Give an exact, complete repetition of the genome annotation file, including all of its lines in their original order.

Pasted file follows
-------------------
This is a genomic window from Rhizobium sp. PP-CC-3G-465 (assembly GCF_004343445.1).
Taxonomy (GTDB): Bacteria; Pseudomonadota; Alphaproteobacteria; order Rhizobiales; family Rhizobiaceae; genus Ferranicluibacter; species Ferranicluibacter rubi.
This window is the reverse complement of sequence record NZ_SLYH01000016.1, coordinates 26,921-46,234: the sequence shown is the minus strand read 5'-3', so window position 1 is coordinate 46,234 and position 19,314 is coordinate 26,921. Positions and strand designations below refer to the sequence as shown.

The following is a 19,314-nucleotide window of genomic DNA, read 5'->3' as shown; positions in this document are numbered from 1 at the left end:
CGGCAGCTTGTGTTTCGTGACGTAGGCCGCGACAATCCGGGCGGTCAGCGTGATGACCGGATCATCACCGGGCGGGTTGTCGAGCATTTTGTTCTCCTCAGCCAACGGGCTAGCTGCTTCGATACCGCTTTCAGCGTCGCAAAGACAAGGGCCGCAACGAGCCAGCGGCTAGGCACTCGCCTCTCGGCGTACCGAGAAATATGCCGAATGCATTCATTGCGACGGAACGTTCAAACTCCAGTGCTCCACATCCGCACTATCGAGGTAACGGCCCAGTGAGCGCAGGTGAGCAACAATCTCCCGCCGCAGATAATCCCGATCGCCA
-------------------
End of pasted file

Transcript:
This is a genomic window from Rhizobium sp. PP-CC-3G-465 (assembly GCF_004343445.1).
Taxonomy (GTDB): Bacteria; Pseudomonadota; Alphaproteobacteria; order Rhizobiales; family Rhizobiaceae; genus Ferranicluibacter; species Ferranicluibacter rubi.
This window is the reverse complement of sequence record NZ_SLYH01000016.1, coordinates 26,921-46,234: the sequence shown is the minus strand read 5'-3', so window position 1 is coordinate 46,234 and position 19,314 is coordinate 26,921. Positions and strand designations below refer to the sequence as shown.

The following is a 19,314-nucleotide window of genomic DNA, read 5'->3' as shown; positions in this document are numbered from 1 at the left end:
CGGCAGCTTGTGTTTCGTGACGTAGGCCGCGACAATCCGGGCGGTCAGCGTGATGACCGGATCATCACCGGGCGGGTTGTCGAGCATTTTGTTCTCCTCAGCCAACGGGCTAGCTGCTTCGATACCGCTTTCAGCGTCGCAAAGACAAGGGCCGCAACGAGCCAGCGGCTAGGCACTCGCCTCTCGGCGTACCGAGAAATATGCCGAATGCATTCATTGCGACGGAACGTTCAAACTCCAGTGCTCCACATCCGCACTATCGAGGTAACGGCCCAGTGAGCGCAGGTGAGCAACAATCTCCCGCCGCAGATAATCCCGATCGCCA